While most actors on the Italian right tempt voters with a public flirtation with euroscepticism, they rarely deliver anything but seductive words. Salvini, when in government, backed away from his earlier criticisms of the EU. Already Meloni’s outfit has people talking to former premier Draghi about the measures that must be taken before divvying up the EU’s Covid recovery funds.
Italian governments have relatively little freedom of manoeuvre. Bound by treaty commitments to Nato, their foreign policy is greatly circumscribed. Italy’s highly indebted economy is always at the mercy of the spread — the difference between the yield on Italian government bonds and that of German bonds over their respective 10-year maturation.
Italy’s high debt-to-GDP ratio — greater than 130 per cent — demonstrates the continuing weakness of the Italian economy where low economic growth and the accompanying increase in the level of public debt is blamed on economic policies pursued by successive Italian governments and on structural factors like tax avoidance, relatively low productivity, low levels of capital investment and infrastructure spending and a distinctly dodgy justice system.
These factors are the stick by which Italian voters are beaten into periodically tolerating technocratic administrations which are substituted for the inability of the established political formations to resolve Italy’s endemic crises.
In the chaos of Italian political life, the continual presentation of Mario Draghi as the referent for stable government is best seen as capital personified in his person personally (as Cattarella might say to Commisario Montalbano).
FdI has risen partly because it is not directly compromised by prior participation in government. It appeals to eclectic and atavistic tendencies present in Italian politics, capitalises on Catholic approaches to family, sexuality and morality, is rhetorically critical of finance, financiers and banks and appeals to the morbid hangover of fascism with an openly racist anti-migrant lexicon.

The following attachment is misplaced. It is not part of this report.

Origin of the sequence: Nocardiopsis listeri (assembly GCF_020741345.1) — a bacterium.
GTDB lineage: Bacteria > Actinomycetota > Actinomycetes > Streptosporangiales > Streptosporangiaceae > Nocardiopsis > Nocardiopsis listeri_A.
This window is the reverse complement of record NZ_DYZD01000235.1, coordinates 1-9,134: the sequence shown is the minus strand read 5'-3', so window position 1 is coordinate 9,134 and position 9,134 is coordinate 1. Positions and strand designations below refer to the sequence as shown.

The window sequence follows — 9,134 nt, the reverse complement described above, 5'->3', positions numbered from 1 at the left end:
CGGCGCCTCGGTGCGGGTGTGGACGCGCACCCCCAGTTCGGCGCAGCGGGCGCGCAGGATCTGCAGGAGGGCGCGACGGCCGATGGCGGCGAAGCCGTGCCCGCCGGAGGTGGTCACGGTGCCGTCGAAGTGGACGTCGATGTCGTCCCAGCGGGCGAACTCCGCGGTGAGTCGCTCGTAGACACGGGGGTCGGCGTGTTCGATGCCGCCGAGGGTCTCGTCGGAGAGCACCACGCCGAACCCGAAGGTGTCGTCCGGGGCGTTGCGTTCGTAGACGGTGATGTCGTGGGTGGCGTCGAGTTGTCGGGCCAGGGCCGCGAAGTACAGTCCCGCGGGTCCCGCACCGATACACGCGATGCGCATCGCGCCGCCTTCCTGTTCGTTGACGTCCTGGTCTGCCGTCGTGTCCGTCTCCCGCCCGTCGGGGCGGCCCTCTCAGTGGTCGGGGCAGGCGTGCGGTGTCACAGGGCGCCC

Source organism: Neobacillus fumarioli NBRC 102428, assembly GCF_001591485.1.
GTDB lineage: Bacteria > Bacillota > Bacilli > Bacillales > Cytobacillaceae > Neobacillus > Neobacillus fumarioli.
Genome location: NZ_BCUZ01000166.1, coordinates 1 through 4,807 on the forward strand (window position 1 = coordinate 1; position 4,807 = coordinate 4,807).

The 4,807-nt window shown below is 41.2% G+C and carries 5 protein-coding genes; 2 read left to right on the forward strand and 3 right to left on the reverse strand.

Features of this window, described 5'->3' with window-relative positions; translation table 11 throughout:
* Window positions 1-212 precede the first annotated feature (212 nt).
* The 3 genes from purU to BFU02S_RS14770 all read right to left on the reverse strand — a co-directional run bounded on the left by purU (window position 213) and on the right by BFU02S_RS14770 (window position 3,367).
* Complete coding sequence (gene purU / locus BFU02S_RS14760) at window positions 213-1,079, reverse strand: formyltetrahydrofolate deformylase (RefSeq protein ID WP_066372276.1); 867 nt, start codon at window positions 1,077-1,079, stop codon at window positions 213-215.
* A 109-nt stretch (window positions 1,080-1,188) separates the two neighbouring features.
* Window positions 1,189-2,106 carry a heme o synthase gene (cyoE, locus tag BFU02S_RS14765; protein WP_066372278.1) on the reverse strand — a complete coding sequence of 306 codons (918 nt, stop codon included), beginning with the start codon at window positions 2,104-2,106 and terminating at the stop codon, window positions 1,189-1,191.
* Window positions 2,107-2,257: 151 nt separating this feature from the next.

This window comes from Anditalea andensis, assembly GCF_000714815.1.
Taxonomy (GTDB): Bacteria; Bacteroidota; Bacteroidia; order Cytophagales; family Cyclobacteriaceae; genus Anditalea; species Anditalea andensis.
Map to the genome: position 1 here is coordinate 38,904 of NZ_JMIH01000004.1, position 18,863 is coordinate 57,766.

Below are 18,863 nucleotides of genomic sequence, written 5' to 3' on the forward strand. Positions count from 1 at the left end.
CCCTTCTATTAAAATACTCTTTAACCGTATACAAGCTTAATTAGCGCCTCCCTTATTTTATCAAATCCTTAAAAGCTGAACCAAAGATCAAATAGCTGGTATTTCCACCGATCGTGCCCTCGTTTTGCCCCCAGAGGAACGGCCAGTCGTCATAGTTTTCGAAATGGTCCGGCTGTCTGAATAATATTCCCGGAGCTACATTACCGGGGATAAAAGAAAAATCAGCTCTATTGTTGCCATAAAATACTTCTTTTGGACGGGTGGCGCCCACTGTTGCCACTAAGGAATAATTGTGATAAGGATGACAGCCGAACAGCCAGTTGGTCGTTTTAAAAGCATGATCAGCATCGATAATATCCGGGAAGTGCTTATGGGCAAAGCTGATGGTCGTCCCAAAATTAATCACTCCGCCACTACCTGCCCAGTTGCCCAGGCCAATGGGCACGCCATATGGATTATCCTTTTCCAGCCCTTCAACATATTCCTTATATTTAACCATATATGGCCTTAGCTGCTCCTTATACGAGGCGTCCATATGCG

Nevertheless, there is no real sense that the anti-system rhetoric of any of the parties on the Italian right translates into a challenge to the established order.
Each of the elements on the right who previously developed clientelist relations with Putin’s regime are having to backtrack since the invasion of Ukraine.
It is Nato’s prosecution of this war which is intensifying Italy’s crisis.
Meloni herself — if she wants to stay onside with Nato and the EU — will have to retreat from her assertion that Christianity in the Middle East owes its survival to Assad and Hezbollah and make her peace with Atlanticist verities.
The range of political forces in Italy that want an intensification of the conflict — to send arms to Ukraine, oppose a negotiated settlement, search out new energy sources, and intensify sanctions against Russia — have to deal with the problem of the social and financial costs this imposes on the Italian people and the inevitable response this engenders.
Inflation and energy costs are escalating and Russian gas imports are down from 40 per cent of consumption to 25 per cent. In this sense the Italian right, and FdI, have been given a poisoned chalice and the established parties of “responsible” government, as well as outriders like M5S, may think this is a good time to take a break from governmental responsibility.
Italy’s weak economic position ill fits it for the stresses of a rapidly restructuring global economy where war is again an active and decisive factor in international relations.
The new government will immediately confront a tight economic policy timetable without much time to prepare.
Parliament assembles on October 13 and in short order needs to send its budget to the EU. The following month Brussels runs a check on the numbers and the European Central Bank measures the numbers against the National Recovery and Resilience Plan.
This is the mechanism whereby Italy’s adherence to the conditions attached to the €750 billion Covid recovery package is monitored. This is a six-year programme with a rigorous compliance mechanism.
A good number of the targets have been met by previous governments but ahead lie problems for a government coalition that relies on its base among Italy’s class of undercapitalised small and medium businesses who demand robust protection from monopoly capital and avaricious banks, operate on narrow margins and constantly seek public subsidy and privileged local conditions.
An already deeply disillusioned Italian public with a rising tide of working-class militancy may prove unwilling to bear the costs of war.
Italy’s highly fragmented left — which has lost contact with much of the working class — licks its wounds and is compelled to undertake a period of reflection.
If this is conducted in the midst of growing industrial and social struggles it may be possible to find a way to reach a principled unity based on a rejection of the capitalist rules of engagement which forbid a challenge to the two institutions headquartered in Brussels.